I have spend over ten hours with another colleague hunting the internet and no one (including Microsoft) mentions that this is necessary for this to work and no errors are issued regarding this problem.

    Best regards


  • 20/04/2017 at 10:31

    This is a great article! I just upgraded to Chrome 58 which stopped supporting certificates without a SAN. You have to include the host name in the SAN field or Chrome will show a certificate warning. I found other articles that explained how to do this in a Windows server CA but they were more complicated.

    Frankly I think Microsoft’s enterprise CA implementation is a dinosaur that barely changed at all since server 2003.
    Thanks for sharing this!

    • 20/04/2017 at 12:50

      Yes, yo are right, Microsoft did not changed much in the CA implementation since 2003. I was hopping for some monitoring tools, web interfaces etc , but looks like they were lazy.

  • 20/01/2016 at 20:17

    Thank you for this! Its also worth noting that you can confirm your request contains the subjectAltName extension by viewing the request in the Certificate Authority tool before you issue it. If you don’t see the subjectAltName on the extensions tab, the request is messed up *as was my case* until I fixed my openssl.cnf file.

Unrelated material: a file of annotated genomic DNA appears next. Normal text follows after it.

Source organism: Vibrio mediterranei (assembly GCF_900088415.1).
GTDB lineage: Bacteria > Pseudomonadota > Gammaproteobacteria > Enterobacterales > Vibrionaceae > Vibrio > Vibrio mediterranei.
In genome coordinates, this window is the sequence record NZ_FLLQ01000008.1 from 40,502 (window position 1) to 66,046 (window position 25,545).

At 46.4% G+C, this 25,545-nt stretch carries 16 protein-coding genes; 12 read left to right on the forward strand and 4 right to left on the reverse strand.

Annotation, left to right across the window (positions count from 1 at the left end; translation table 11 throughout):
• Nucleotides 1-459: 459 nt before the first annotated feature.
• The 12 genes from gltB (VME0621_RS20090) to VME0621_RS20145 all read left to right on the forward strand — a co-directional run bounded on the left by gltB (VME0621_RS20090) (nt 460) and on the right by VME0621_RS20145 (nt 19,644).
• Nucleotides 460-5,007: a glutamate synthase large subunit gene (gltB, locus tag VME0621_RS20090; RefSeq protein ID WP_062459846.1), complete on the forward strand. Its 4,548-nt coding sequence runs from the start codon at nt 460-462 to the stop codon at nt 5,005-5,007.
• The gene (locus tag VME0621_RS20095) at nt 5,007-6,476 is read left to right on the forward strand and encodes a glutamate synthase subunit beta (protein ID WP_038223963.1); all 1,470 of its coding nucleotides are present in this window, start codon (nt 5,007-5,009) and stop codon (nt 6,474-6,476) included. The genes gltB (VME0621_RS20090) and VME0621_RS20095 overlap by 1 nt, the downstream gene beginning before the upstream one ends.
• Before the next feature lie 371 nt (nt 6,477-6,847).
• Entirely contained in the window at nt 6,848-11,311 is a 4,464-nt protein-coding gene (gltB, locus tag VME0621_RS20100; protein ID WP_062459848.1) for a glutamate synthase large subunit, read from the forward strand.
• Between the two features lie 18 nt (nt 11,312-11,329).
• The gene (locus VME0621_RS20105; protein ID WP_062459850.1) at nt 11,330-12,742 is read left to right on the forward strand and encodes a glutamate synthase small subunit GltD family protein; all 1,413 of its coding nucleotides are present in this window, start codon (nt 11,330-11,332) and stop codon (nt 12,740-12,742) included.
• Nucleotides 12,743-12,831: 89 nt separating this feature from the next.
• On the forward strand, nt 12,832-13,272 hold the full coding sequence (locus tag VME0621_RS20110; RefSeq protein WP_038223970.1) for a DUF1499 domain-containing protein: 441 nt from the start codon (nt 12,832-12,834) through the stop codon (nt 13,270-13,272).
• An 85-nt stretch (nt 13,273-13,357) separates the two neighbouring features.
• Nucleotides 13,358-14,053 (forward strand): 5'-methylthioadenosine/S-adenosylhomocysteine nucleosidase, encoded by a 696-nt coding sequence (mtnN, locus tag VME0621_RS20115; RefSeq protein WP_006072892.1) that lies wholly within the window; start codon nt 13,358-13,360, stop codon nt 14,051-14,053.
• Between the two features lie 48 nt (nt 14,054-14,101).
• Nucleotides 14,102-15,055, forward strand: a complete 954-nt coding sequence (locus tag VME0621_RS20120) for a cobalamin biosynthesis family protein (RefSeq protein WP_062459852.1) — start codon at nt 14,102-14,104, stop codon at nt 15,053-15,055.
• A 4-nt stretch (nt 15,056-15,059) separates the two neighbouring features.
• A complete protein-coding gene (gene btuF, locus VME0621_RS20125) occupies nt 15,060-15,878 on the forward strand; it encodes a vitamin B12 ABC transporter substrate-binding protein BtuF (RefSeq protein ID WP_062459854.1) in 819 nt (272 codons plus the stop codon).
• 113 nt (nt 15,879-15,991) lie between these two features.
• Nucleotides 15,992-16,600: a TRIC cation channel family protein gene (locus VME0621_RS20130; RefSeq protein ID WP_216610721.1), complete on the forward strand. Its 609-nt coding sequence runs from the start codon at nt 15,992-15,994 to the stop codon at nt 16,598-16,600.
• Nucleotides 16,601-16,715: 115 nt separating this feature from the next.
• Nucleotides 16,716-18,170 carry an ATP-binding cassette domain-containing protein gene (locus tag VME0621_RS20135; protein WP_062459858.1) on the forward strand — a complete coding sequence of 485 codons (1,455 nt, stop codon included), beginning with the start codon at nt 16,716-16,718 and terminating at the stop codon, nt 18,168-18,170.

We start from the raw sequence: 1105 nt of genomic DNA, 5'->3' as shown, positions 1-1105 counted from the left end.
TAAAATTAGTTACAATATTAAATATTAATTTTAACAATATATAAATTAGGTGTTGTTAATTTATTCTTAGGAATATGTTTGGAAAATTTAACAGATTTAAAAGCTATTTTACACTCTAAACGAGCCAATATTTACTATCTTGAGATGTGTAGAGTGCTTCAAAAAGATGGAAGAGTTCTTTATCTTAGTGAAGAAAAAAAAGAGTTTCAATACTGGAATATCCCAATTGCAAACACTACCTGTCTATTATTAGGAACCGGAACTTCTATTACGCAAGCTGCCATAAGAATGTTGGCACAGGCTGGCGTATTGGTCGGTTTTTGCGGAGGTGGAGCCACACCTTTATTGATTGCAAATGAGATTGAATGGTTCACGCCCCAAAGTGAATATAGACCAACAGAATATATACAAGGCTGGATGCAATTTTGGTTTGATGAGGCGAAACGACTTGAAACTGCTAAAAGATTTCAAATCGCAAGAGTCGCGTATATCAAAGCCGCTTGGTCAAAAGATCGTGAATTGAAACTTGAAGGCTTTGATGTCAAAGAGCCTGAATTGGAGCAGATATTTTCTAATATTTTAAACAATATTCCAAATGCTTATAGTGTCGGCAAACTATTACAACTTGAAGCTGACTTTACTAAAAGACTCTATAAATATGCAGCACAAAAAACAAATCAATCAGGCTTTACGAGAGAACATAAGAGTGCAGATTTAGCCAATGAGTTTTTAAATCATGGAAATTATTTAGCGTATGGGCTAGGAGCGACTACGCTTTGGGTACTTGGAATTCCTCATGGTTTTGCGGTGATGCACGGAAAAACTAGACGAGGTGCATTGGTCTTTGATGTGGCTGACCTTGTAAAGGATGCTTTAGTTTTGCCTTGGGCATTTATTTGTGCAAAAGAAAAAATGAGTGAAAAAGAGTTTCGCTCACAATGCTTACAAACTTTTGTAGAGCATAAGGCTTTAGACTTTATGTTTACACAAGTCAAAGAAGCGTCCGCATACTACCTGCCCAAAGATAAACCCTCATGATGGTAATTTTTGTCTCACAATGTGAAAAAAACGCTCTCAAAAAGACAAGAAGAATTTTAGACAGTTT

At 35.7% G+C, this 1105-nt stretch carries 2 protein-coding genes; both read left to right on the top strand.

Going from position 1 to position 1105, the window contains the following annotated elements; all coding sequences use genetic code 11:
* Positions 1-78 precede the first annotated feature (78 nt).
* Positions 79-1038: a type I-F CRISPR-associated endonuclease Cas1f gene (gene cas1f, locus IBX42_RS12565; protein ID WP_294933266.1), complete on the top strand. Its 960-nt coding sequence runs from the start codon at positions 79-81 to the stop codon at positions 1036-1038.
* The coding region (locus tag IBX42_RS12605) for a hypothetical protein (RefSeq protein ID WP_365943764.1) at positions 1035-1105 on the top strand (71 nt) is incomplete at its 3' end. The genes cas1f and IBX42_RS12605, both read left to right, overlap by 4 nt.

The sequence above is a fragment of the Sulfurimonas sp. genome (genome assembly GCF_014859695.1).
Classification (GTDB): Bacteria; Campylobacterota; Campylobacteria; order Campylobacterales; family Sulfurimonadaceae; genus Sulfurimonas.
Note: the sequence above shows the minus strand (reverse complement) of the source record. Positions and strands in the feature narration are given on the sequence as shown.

• 17/12/2015 at 01:24

    What would one do if Web Server isn’t in the list? Running SBS Server 2011 Standard.

  • 14/08/2015 at 11:51

    In my case a certificate request from a server 2003 against an enterprise ca under windows server 2012 r2 needs to submit the attribute above

  • 08/05/2015 at 14:00

    Thank you.

    This article has helped me a lot.